This type of fungal infection is contracted through either direct contact with an infected person or contact with a surface on which the tinea fungus is present. Behaviors that put you at risk for athlete’s foot include walking barefoot in public showers, locker rooms, or swimming pools, sharing socks or shoes with infected people, wearing tight and enclosed shoes, and keeping your feet wet for long periods of time. The easiest way to avoid issues with athlete’s foot is to avoid the above behaviors! Always wear shoes in public showers and around pools (or any wet or moist place where fungus might like to grow) and keep your feet dry and air them out every once in a while if you wear enclosed shoes for long periods of time (like athletes do).
Signs and symptoms of athlete’s foot include a painful, itchy, burning, stinging feeling between the toes or on the sole of your foot, blisters that itch, cracking and peeling skin between the toes, and discolored or thick nails that pull away from the nail bed. You may experience just one of these symptoms or all of them. Cases can range in severity, but are generally easily treatable with over the counter creams and medications. If your athlete’s foot persists or seems healed and then returns, your doctor may prescribe a topical or oral prescription anti-fungal.
Severe cases of athlete’s foot can present with other symptoms. Allergic reactions to the fungus, secondary infections, and infection spreading to the lymph system can occur and require more serious treatment. Diabetics or those with decreased sensitivity need to monitor their feet closely to check for signs of complications and should see their podiatrist immediately for a treatment plan.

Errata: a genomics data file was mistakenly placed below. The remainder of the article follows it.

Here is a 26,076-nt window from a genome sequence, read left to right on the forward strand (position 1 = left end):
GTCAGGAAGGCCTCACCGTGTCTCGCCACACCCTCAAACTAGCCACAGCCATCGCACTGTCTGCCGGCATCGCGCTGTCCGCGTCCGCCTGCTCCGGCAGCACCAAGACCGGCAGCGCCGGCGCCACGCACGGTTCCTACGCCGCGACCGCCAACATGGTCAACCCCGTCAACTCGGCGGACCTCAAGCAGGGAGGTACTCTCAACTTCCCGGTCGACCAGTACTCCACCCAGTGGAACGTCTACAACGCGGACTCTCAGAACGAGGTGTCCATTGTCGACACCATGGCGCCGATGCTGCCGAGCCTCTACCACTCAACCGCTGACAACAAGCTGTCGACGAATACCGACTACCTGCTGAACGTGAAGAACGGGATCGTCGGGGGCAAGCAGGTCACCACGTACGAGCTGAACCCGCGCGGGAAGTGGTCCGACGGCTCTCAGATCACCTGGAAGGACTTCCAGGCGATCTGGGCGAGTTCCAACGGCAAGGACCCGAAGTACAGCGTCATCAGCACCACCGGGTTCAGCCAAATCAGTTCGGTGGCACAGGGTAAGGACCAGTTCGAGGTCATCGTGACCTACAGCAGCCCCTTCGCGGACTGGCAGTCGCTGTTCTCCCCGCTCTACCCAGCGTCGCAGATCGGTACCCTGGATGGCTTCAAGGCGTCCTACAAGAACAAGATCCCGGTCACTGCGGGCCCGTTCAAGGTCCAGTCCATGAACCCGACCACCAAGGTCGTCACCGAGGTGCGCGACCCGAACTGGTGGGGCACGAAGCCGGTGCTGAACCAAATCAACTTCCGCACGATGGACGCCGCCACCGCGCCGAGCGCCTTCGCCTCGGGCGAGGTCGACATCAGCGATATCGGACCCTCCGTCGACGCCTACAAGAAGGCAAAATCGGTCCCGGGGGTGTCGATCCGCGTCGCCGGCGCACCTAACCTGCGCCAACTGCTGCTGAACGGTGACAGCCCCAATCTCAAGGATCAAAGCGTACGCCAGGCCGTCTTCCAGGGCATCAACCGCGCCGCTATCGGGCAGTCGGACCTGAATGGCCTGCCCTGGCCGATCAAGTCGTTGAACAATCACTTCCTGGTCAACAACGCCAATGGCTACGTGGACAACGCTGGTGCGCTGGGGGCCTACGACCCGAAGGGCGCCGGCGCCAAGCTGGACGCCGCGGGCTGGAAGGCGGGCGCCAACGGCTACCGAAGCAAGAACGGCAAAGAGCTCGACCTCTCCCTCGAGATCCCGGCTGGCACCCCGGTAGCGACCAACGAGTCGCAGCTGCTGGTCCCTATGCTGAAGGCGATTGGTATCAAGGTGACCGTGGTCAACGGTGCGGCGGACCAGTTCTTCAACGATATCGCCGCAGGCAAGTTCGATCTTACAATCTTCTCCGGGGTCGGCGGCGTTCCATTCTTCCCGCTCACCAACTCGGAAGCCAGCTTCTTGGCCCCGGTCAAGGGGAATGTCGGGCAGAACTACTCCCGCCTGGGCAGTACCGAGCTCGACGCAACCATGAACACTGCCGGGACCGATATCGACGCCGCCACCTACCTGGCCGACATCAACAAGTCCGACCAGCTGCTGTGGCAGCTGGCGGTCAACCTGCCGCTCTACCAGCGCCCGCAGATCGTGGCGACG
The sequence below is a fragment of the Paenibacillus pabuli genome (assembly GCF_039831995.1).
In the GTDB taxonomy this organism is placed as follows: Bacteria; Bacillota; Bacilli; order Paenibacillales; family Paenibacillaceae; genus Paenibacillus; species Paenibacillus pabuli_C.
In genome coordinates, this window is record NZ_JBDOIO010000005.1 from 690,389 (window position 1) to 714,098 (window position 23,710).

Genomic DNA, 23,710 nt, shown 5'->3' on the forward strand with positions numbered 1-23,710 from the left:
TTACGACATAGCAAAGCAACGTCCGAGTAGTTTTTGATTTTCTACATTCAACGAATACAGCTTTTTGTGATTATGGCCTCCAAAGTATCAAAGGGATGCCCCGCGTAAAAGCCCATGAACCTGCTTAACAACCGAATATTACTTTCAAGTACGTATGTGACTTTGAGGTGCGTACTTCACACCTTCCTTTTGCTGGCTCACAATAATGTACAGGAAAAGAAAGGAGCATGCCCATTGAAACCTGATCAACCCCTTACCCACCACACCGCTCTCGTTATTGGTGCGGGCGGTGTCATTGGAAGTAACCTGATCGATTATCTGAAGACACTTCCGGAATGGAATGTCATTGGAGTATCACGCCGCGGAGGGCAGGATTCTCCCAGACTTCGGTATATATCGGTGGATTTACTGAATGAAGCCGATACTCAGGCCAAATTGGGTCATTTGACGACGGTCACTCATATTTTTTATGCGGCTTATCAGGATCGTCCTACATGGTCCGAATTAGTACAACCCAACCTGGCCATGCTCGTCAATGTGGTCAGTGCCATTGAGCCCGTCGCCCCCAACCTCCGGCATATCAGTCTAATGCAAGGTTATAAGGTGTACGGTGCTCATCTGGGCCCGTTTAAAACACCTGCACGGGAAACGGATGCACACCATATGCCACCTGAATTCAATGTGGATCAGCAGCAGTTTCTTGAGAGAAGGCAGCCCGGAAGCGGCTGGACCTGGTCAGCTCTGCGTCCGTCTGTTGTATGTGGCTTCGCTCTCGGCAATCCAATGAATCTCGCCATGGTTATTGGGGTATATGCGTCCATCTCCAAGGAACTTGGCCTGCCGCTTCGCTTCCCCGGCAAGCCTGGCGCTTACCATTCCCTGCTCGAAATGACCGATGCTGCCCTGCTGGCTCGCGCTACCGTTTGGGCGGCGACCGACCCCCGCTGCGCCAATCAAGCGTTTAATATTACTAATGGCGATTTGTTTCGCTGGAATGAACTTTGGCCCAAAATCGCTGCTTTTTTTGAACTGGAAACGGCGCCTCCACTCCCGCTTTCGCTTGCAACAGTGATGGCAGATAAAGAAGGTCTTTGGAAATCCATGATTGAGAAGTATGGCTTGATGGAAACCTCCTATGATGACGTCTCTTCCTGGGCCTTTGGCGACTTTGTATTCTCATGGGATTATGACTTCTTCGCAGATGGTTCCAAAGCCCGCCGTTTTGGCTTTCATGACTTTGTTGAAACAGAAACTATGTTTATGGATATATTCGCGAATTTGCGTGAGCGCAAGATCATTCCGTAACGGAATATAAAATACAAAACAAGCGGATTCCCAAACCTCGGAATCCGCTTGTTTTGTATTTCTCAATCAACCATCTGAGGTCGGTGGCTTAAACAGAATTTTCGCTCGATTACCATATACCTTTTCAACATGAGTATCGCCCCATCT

Whether mild or severe, no one likes athlete’s foot. If you think you may have athlete’s foot, please contact your doctor to be sure you are not experiencing symptoms of a more serious problem. Keep your feet dry and wear your shoes to the pool. It’s that simple to avoid the itchy, burning, unsightly problem of athlete’s foot.
Pain. We talk about it a lot. What it feels like, what causes it, and how to treat it. But let’s change it up this week and talk about pleasure instead. Many of these articles will be irrelevant to our readers since not everyone who reads this (I assume someone out there does) will experience frostbite, Achilles heel ruptures, or osteoarthritis. But everyone has the capacity to feel pleasure.
Here is a quick list of things you can do for yourself to help your feet experience some pleasure instead of pain:
- Give them a good scrub. A quick rinse in the shower is usually all people do for their feet to clean them. Take some extra time and give your feet a good scrub. Get all the way in between each toe, remove dirt from under the nail, and revel in the squeaky clean feeling your feet will have for the next few hours.
- Give yourself a pedicure. Make sure your little piggies look nice with a quick clip or file. If you’re feeling fancy you can even add a coat of polish. No need to go to a salon and spend big money when you can do it yourself.
- Take a walk barefoot. Go outside and squish your toes in the grass or some sand. Concentrate on the feeling of the ground under your feet. Sometimes just appreciating nature and letting it soak in can bring you a smile.
- Get a foot rub. While it’s one thing to rub your own feet when they are tired or sore, it’s an entirely different thing to get a foot rub just for fun. Doing it yourself is ok, but if you can bribe someone else into massaging your feet, all the better.
- Give them a rest! We talk about RICE and elevation as a way to reduce swelling and promote healing. Why not elevate them just for fun? Grab a super squishy pillow and prop them up for a quick snooze. Your feet will thank you.
Your feet will thank you if you pamper them every once in a while so don’t be shy to give your feet some pleasure. After all, your strongest support deserves a break now and then.